Colchester earthquake remembered by new plaque from Sir Bob Russell
- Credit: Archant
Colchester Mayor Peter Chillingworth has officially unveiled a plaque recording the town’s claim to fame as the epicentre of Britain’s most destructive earthquake in 1884.
Mr Chillingworth unveiled the plaque at the precise minute when the quake occurred 135 years ago, at 9.18am.
The plaque was organised by Colchester’s High Steward Sir Bob Russell in partnership with Lion Walk United Reformed Church. This location was chosen because it is the most visible building in Colchester which was damaged – the top of the spire crashed to the ground.
The plaque has been placed near the bottom of the Victorian church tower. A lament was said by the Minister of Lion Walk Church, the Rev Ken Forbes.
Sir Bob said: “I am grateful to Lion Walk Church for agreeing to allow the plaque to be fixed to the tower, and my further thanks are given to the owners of Lion Walk Shopping Centre who have generously paid for the plaque and will carry out the installation.”
The 1884 earthquake was not the first to involve Colchester. Records by the British Geological Survey show that this was the sixth, the first being in 1048. It was Britain’s most destructive, although fortunately there were no fatalities.
Sir Bob said: “There is an urban myth that several people were killed, including a five-year-old girl whose demise was described in some detail in a book of fiction published in 1976. The author used real photographs of buildings damaged in the earthquake but wrote false accounts as to what had happened. Fake news, to use current jargon!”
- 1 Two Suffolk beaches named among best in Britain for a winter walk
- 2 First look inside Ipswich's new Tim Hortons ahead of opening
- 3 Village hall treasurer jailed after stealing cash to help his business
- 4 'If we're clever there's lots to learn' - McKenna on Town's Bolton lessons
- 5 Meet the man who has documented the entire history of a Suffolk village
- 6 Woman who claimed council tax support had income of £100k per year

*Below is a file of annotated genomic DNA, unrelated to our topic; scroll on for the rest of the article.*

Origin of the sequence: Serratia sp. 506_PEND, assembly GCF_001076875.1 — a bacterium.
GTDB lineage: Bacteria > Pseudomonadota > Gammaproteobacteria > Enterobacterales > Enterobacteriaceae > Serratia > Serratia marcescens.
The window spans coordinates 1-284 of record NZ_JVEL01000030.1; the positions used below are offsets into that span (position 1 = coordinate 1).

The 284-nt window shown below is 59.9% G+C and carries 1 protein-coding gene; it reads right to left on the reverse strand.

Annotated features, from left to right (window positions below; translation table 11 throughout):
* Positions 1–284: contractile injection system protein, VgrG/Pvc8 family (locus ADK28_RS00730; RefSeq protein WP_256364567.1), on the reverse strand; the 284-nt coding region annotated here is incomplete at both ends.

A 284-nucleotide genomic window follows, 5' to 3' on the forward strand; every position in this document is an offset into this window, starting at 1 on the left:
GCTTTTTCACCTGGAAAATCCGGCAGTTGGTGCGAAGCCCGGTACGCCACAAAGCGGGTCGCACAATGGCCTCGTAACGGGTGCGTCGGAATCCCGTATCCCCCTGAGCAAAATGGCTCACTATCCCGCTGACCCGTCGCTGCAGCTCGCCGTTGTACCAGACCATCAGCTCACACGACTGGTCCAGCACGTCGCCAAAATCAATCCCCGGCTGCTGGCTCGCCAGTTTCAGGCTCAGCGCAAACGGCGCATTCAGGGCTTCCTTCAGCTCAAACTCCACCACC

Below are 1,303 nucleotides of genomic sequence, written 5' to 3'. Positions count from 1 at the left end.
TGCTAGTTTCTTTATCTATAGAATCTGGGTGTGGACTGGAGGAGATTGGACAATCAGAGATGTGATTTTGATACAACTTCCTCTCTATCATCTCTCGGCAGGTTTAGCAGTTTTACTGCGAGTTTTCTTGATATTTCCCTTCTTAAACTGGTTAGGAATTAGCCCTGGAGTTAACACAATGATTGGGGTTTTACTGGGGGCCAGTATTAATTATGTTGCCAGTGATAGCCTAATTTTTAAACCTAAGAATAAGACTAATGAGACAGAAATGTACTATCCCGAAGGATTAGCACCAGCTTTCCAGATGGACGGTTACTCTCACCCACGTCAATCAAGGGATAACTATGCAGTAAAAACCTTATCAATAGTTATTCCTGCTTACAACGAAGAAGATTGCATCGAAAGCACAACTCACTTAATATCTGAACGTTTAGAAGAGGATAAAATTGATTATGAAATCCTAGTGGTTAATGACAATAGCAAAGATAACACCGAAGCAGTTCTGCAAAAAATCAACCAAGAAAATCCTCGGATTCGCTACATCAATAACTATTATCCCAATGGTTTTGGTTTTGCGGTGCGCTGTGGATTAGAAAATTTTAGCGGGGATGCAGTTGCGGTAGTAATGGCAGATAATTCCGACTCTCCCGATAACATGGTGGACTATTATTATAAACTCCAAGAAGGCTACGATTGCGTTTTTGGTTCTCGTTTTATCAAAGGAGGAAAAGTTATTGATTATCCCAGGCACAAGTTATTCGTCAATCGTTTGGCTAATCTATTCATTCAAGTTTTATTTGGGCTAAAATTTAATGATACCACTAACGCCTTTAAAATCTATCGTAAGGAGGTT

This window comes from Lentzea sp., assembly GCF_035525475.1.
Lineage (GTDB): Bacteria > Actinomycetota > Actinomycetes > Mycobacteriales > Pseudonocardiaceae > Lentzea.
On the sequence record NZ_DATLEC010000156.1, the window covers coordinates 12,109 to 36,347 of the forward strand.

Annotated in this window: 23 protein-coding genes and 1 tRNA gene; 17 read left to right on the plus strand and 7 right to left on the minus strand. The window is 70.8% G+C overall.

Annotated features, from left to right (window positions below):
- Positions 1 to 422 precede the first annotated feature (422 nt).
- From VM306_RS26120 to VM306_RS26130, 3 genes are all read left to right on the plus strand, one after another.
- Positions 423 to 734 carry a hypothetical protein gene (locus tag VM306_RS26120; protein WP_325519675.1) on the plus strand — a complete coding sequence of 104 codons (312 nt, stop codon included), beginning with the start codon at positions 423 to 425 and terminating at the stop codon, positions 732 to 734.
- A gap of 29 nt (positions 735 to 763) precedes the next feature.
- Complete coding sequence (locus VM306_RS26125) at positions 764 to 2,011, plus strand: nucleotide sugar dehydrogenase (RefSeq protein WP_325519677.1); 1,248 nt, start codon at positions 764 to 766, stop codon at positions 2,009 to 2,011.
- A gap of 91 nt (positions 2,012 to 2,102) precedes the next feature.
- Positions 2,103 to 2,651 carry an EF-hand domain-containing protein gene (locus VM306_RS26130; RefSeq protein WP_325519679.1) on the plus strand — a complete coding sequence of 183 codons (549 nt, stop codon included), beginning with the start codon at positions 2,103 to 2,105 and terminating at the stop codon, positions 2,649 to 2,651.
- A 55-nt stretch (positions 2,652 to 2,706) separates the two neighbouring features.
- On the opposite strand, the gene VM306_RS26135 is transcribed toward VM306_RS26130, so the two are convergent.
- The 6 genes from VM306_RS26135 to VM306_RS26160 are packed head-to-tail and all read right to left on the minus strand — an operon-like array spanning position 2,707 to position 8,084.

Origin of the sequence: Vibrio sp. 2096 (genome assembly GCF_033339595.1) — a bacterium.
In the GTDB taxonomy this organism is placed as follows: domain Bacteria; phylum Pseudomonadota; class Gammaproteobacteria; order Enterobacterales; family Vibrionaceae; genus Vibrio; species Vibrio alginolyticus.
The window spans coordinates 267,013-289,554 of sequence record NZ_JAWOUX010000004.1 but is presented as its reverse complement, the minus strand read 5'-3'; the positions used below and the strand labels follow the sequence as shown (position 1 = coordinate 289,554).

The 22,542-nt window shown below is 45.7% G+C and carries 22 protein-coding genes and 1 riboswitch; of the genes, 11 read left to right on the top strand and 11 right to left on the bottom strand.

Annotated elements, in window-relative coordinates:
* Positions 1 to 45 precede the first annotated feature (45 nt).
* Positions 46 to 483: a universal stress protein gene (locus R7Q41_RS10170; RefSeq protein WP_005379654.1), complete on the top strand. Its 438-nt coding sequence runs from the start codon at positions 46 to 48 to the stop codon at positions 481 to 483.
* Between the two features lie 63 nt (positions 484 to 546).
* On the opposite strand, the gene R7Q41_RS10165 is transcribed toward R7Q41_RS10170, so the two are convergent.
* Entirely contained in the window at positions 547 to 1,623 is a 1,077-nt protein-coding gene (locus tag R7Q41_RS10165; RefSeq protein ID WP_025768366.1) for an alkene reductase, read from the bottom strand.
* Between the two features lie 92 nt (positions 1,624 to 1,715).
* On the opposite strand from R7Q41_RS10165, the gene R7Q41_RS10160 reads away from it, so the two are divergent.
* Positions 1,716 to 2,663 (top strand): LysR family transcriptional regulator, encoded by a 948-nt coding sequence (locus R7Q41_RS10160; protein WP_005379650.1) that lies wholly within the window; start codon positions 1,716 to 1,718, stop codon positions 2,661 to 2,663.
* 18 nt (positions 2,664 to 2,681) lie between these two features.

- 7 Woman jailed for harassing behaviour in Bury St Edmunds
- 8 A14 reopens after 'serious' crash involving three lorries
- 9 Eight centre-backs Ipswich Town could turn to this month
- 10 When loans go permanent: Town's hits and misses when keeping hired hands full-time
The epicentre was at Wivenhoe, but such was the destruction across Colchester and North Essex it became nationally and internationally known as “The Colchester Earthquake”. Around 1,200 buildings were damaged.
Sir Bob said: “I feel that such an important event in Colchester’s evolving history should be recognised, and there is no better place for the earthquake plaque to be displayed than on a building which was significantly damaged. The spire of Lion Walk Church was restored to its previous glory as a landmark in the centre of Colchester.”
This is the fourth green plaque that Sir Bob has organised.
His first is in Butt Road, on the wall of the car park to the Police Station, to mark where the first air raid on Colchester resulted on a bomb being dropped by the Germans in the First World War in 1915.
On the corner of Chapel Street and Southway there is a commemorative stone with a plaque in memory of those who were killed in 1942 during a bombing raid in the Second World War.
The other plaque is at what was the indoor riding school at the former Cavalry Barracks, now the Creffield Medical Centre, in honour of the Founder of the Boys Scouts, Robert Baden-Powell, who in 1888 was stationed there while a Captain in the 13th Hussars.